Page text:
Friday, October 15, 2010

Birria de Chivo Don Rubén, Pátzcuaro


Avenida Lázaro Cárdenas laces up lower and middle Pátzcuaro, from la Estacíon to the edge of Centro. A short distance above the Glorieta Tangaxuan is the Galería Vicky y Rafael, parent to the former biker bar, the Bar Chopper. The Bar was a raffish neighbor to the Hotel San Felipe, now the Hotel Misíon Pátzcuaro.
For a short while it housed the Mercado Buen Provecho. Recently, we noticed that the  Bar Chopper space had been transformed into Birria de Chivo Don Rubén. Chopping continues, but now it's of a different sort.
We need a definition of birria here.
Birria apparently originated in the state of Jalisco, Michoacán's neighbor to the northwest. Large pieces of meat, originally goat, but often of sheep or even beef, are smeared with a spicy adobo rub and steam-baked overnight. A large container is placed below the slowly steaming meat to catch the savory juices, which produce the essential consomé. Over time, there have been many variations of the method, producing widely varied results. I think I read in a Diana Kennedy book, that the word, "birria" means "a deformed, grotesque mass". But, it's really a lot better than that, and quite suitable for Mexican food newbies not quite ready for the far more grotesque menudo. 
See fellow blogger Mexico Cooks! for a mouthwatering description of the birria at El Chololo, south of the Guadalajara Airport. That is on my "must visit" list for its special style of birria, which I have not seen elsewhere.
We have been to Don Rubéns twice. It's a clean, fairly attractive space, with decor influenced by the Galería Vicky y Rafael, in the form of antiques enhancing the space. On our first visit, we met the young owner, Sr. Phineas Piña Escobar, who'd studied gastronomy in a college, but I don't have much info beyond that.

On my first visit I had a plato mediano de birria, a pottery bowl of reddish consomé with substantial pieces of chopped goat meat. On the second visit, the soup/stew could have been a little hotter temperature, but it was acceptable.

The meat is surprisingly mildly flavored, but the consomé is moderately spicy. You may enhance the "heat" from a compartmented salsa and condiment tray with two salsas, one a tart green distinguished by a fresh heat and lots of lime juice. The other, a salsa roja. The first time that was made from chiles cascabeles, which a rich, nutty and slightly smoky flavor. On our most recent visit, the salsa de cascabel was unavailable, and an intense salsa de chile de árbol took its place. The condiments include the obligatory limes and chopped onion plus cilantro, something not always seen at birrerías.

You are brought medium thick, freshly made tortillas, hot from the comal.
The birria is served in a bowl with its consomé, although I imagine that if you requested it as tacos, they would oblige. The first birria I ate there was leaner and slightly less rich than the second visit's, but both were good. Unlike the popular and successful Birria Don Prisci, Don Rubén's does not fill out the bowl with diced vegetables and minced meat bits. (I have to say that I enjoy Don Prisci's as well. They are just different.)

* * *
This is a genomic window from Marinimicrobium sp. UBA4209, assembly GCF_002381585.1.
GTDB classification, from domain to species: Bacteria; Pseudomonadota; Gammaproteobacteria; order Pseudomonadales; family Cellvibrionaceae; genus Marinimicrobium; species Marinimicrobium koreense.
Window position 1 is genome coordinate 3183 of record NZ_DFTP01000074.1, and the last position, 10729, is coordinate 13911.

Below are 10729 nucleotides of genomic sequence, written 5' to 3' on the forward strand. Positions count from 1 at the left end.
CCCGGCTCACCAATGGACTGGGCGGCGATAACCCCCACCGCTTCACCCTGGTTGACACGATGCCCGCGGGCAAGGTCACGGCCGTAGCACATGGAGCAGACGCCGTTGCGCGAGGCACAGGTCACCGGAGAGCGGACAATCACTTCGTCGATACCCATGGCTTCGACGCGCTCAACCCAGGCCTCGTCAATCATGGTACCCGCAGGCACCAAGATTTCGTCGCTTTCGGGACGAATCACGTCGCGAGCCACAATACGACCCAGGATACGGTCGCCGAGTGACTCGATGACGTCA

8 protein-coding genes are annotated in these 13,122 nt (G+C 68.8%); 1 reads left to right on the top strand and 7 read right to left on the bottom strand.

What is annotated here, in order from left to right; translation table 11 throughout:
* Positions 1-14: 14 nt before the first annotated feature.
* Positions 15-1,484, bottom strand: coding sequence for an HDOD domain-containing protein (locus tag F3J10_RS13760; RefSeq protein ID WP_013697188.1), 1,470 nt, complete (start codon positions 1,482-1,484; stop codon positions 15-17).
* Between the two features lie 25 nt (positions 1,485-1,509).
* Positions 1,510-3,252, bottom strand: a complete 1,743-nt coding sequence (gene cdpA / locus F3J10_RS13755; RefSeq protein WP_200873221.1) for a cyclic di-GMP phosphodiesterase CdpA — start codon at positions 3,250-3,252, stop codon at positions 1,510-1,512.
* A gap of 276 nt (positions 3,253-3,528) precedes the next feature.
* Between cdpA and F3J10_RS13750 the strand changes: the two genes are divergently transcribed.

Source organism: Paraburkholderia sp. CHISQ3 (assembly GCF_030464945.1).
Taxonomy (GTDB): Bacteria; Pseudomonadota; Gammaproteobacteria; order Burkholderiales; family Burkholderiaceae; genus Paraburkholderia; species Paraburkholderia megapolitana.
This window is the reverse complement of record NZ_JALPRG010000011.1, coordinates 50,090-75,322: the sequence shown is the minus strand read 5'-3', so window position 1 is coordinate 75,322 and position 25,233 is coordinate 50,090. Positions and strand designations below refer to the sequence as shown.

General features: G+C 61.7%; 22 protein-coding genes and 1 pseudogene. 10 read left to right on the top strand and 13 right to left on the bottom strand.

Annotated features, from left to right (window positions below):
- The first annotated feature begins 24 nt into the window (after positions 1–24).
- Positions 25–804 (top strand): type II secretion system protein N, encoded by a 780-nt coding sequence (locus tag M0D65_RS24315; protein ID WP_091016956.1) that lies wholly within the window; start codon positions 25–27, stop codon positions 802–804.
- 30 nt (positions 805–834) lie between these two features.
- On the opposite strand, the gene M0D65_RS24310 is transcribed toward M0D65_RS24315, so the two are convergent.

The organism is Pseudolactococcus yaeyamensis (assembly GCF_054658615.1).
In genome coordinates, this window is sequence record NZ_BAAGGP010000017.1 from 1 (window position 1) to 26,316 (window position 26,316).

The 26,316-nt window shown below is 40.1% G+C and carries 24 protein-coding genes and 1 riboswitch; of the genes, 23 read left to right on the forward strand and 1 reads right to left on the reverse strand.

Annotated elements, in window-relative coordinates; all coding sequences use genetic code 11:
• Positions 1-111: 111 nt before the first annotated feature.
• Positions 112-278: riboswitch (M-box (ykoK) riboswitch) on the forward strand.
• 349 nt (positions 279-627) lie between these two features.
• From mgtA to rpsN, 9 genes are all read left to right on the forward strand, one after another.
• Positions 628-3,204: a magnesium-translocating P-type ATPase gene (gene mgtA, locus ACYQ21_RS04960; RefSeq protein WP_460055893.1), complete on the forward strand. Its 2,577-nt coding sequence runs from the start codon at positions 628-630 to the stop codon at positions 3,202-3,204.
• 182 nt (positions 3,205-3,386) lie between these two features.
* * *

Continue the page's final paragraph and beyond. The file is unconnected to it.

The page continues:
Don Rubén's also offers tacos de guisados. Guisados are stewed, sauced preparations, ready to fill tortillas. I asked about the guisados arrayed in clay cazuelas, along the edge of the comal. There were Chicharrón Prensado en Salsa Roja, Chicharrón en Salsa Verde, (which is one of my least liked Mexican foods), Tinga de Pollo, Carne de res en Salsa Negra, and a cazuela of beautiful, whole beige frijoles.

Chicharrón Prensado en Salsa Roja. Beware! Tasty but deadly.
Purely in the interests of research, I ordered a taco de chicharrón prensado en salsa roja. It was a big scoop of oily red stuff on a full sized tortilla. All but one of us sampled spoonfuls. I was left with eating the rest of this very rich guisado. I liked the taste, but the fat and chile content was a leading cause of nearly instant heartburn.

Los Chiles de Muerto

Four of us had three platos medianos, one plato chico, one taco de guisado,, four jugos de naranja with two partial refills, and a cup of the strong, unfiltered coffee. The coffee really rocks!

The total bill was $237 MXN, averaging just under $60 MXN each. So, you can easily eat there for under $50 MXN, if you don't order extras.

There are 2 for 1 happy hour specials on cervezas, from 12 noon to 4:00 p.m.

My Ratings.
• Food: ***1/2
• Service: ***** Friendly
• Price: 1/2$ (meaning, an average of $50 MXN per person)
• Ambience: "Patzcuarense", with antiques in showcases. A couple of mops and buckets left about for "realism".
• Cleanliness: *****
• Restrooms: *****

Worth a return visit, for a distinctive and different taste from the typical local birria.


Bob Mrotek said...

In my opinion (siempre humilde) the best birria comes from the twin cities of Santa Ana Pacueco, Guanajuato and La Piedad, Michoacán. The consomé is like the nectar of the Angels and a nice hot cup of it will definitely put hair on your chest. Check it out Don Cuevas :)

Michael Dickson said...

Been meaning to give that place a try. You´ve inspired me more.